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The Troubling New Practice of Police Livestreaming Protests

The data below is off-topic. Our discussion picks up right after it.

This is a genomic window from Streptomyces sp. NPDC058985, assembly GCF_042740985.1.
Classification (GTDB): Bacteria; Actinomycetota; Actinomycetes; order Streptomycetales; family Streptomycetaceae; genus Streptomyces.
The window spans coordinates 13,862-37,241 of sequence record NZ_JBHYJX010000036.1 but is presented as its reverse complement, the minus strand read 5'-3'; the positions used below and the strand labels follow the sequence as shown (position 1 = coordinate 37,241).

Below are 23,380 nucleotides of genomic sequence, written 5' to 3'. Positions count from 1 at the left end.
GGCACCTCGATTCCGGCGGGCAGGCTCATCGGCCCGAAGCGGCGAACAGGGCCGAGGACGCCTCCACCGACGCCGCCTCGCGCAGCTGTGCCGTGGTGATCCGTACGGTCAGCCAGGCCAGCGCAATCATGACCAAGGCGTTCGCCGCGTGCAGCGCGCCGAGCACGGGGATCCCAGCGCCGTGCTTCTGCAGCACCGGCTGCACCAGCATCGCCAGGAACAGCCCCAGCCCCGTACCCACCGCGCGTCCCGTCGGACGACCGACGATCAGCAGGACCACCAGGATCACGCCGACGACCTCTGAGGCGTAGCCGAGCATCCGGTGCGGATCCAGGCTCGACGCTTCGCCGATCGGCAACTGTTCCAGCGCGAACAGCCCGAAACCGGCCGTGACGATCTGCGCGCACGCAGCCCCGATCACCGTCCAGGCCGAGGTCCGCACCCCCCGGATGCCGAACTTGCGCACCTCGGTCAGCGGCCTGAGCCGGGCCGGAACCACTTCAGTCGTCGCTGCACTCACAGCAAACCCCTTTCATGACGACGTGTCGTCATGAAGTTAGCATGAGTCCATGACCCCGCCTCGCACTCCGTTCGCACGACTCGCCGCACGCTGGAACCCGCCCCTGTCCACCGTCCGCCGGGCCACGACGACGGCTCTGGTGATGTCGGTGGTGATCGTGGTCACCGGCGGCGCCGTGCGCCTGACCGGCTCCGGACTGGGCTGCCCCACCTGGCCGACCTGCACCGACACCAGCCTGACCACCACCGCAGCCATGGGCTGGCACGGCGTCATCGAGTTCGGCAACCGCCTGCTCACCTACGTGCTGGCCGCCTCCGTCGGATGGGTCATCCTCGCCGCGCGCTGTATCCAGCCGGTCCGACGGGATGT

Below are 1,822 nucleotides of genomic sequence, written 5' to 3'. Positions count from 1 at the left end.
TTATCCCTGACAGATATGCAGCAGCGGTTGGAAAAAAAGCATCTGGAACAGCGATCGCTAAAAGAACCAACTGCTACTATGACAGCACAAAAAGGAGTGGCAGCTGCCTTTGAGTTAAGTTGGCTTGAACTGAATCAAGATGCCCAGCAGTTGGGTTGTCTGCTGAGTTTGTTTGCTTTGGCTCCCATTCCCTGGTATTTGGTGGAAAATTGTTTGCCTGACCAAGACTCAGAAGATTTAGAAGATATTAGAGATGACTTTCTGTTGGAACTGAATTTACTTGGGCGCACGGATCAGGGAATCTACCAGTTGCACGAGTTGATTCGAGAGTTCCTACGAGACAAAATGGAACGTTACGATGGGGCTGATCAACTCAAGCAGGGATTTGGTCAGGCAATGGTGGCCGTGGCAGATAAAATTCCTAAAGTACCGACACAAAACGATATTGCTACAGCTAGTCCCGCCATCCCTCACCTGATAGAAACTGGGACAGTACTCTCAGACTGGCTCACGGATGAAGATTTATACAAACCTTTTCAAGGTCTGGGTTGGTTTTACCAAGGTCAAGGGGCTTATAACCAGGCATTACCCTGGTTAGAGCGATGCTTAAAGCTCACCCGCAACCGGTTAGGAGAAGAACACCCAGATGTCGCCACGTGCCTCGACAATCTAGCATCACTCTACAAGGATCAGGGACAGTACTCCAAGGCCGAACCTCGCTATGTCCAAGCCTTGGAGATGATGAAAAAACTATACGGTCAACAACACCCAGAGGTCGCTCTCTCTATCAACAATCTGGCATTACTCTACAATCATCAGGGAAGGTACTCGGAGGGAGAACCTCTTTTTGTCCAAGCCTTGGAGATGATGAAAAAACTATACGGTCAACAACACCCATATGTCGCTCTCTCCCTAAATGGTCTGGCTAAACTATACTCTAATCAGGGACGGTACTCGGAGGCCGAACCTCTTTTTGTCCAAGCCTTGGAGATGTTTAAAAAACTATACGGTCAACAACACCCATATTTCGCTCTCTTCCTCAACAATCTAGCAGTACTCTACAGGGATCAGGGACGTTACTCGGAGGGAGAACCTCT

Slate – “This article is part of the Free Speech Project, a collaboration between Future Tense and the Tech, Law, & Security Program at American University Washington College of Law that examines the ways technology is influencing how we think about speech. Last summer’s anti–police brutality protests represented the largest mass demonstration effort in American history. Since then, law enforcement departments nationwide have faced intense scrutiny for how they policed these historic protests. The repeated, egregious instances of violence against journalists and protesters are well documented and have driven widespread calls for systematic reform. These calls have focused in part on surveillance, after the police used sophisticated social media data monitoring, commandeered non-city camera networks, and tried other intrusive methods to identify suspects. But in Oregon, the Portland Police Bureau went a step further in its innovation: It broadcast its surveillance publicly, in real time, by livestreaming protests on social media. According to a lawsuit filed by the ACLU, PPB hosted a video on YouTube and on its official Twitter feed—which has more than 230,000 followers—on at least three occasions. PPB allegedly zoomed in to focus on individual protesters’ faces, making them easily identifiable and vulnerable to surveillance technologies such as facial recognition software, which law enforcement used to identify a protester in D.C.’s Lafayette Square and, reportedly, many of the insurrectionists who stormed the Capitol on Jan. 6. PPB first justified its public livestreaming on the grounds that it was necessary to provide “situational awareness” and to record possible criminal activity, and later “so the community could understand what was occurring at the protest.” But an Oregon court quickly forbade the livestreams, based on Oregon law and a local consent decree…”

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